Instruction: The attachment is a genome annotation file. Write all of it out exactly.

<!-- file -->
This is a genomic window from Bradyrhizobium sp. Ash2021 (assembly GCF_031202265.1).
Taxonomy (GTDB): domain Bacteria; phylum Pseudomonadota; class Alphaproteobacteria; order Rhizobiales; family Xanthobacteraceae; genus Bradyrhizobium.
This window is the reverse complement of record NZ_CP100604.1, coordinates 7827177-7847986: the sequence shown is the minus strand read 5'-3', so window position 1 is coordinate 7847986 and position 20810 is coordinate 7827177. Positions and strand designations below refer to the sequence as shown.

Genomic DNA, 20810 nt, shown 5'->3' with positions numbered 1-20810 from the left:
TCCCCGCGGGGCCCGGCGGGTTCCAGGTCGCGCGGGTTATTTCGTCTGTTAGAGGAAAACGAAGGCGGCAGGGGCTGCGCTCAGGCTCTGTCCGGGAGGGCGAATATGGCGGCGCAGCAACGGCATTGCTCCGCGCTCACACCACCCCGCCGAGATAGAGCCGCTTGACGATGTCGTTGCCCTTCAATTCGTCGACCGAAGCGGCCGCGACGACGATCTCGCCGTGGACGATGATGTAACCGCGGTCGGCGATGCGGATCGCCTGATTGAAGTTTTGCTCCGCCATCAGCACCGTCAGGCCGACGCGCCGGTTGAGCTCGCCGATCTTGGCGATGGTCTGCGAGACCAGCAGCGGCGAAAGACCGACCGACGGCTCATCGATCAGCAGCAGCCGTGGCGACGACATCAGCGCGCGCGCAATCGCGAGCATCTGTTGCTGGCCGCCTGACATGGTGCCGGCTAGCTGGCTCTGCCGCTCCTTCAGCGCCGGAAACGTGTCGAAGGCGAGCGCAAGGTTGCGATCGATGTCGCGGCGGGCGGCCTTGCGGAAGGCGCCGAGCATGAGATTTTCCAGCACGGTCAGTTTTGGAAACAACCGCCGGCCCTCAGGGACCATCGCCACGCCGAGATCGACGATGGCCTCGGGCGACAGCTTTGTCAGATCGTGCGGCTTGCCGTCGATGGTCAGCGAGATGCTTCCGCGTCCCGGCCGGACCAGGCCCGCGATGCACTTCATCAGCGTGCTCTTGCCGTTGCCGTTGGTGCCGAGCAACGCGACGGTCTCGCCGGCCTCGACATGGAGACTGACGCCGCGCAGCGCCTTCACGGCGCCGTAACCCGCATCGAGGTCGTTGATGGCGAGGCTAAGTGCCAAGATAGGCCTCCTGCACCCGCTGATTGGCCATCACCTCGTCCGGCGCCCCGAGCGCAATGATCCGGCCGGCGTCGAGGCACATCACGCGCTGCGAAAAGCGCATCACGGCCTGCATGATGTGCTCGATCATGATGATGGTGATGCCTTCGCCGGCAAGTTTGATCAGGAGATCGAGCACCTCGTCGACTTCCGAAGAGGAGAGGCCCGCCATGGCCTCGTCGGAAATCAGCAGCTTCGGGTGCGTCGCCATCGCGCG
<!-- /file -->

This is a genomic window from Bradyrhizobium sp. Ash2021 (assembly GCF_031202265.1).
Taxonomy (GTDB): domain Bacteria; phylum Pseudomonadota; class Alphaproteobacteria; order Rhizobiales; family Xanthobacteraceae; genus Bradyrhizobium.
This window is the reverse complement of record NZ_CP100604.1, coordinates 7827177-7847986: the sequence shown is the minus strand read 5'-3', so window position 1 is coordinate 7847986 and position 20810 is coordinate 7827177. Positions and strand designations below refer to the sequence as shown.

Genomic DNA, 20810 nt, shown 5'->3' with positions numbered 1-20810 from the left:
TCCCCGCGGGGCCCGGCGGGTTCCAGGTCGCGCGGGTTATTTCGTCTGTTAGAGGAAAACGAAGGCGGCAGGGGCTGCGCTCAGGCTCTGTCCGGGAGGGCGAATATGGCGGCGCAGCAACGGCATTGCTCCGCGCTCACACCACCCCGCCGAGATAGAGCCGCTTGACGATGTCGTTGCCCTTCAATTCGTCGACCGAAGCGGCCGCGACGACGATCTCGCCGTGGACGATGATGTAACCGCGGTCGGCGATGCGGATCGCCTGATTGAAGTTTTGCTCCGCCATCAGCACCGTCAGGCCGACGCGCCGGTTGAGCTCGCCGATCTTGGCGATGGTCTGCGAGACCAGCAGCGGCGAAAGACCGACCGACGGCTCATCGATCAGCAGCAGCCGTGGCGACGACATCAGCGCGCGCGCAATCGCGAGCATCTGTTGCTGGCCGCCTGACATGGTGCCGGCTAGCTGGCTCTGCCGCTCCTTCAGCGCCGGAAACGTGTCGAAGGCGAGCGCAAGGTTGCGATCGATGTCGCGGCGGGCGGCCTTGCGGAAGGCGCCGAGCATGAGATTTTCCAGCACGGTCAGTTTTGGAAACAACCGCCGGCCCTCAGGGACCATCGCCACGCCGAGATCGACGATGGCCTCGGGCGACAGCTTTGTCAGATCGTGCGGCTTGCCGTCGATGGTCAGCGAGATGCTTCCGCGTCCCGGCCGGACCAGGCCCGCGATGCACTTCATCAGCGTGCTCTTGCCGTTGCCGTTGGTGCCGAGCAACGCGACGGTCTCGCCGGCCTCGACATGGAGACTGACGCCGCGCAGCGCCTTCACGGCGCCGTAACCCGCATCGAGGTCGTTGATGGCGAGGCTAAGTGCCAAGATAGGCCTCCTGCACCCGCTGATTGGCCATCACCTCGTCCGGCGCCCCGAGCGCAATGATCCGGCCGGCGTCGAGGCACATCACGCGCTGCGAAAAGCGCATCACGGCCTGCATGATGTGCTCGATCATGATGATGGTGATGCCTTCGCCGGCAAGTTTGATCAGGAGATCGAGCACCTCGTCGACTTCCGAAGAGGAGAGGCCCGCCATGGCCTCGTCGGAAATCAGCAGCTTCGGGTGCGTCGCCATCGCGCG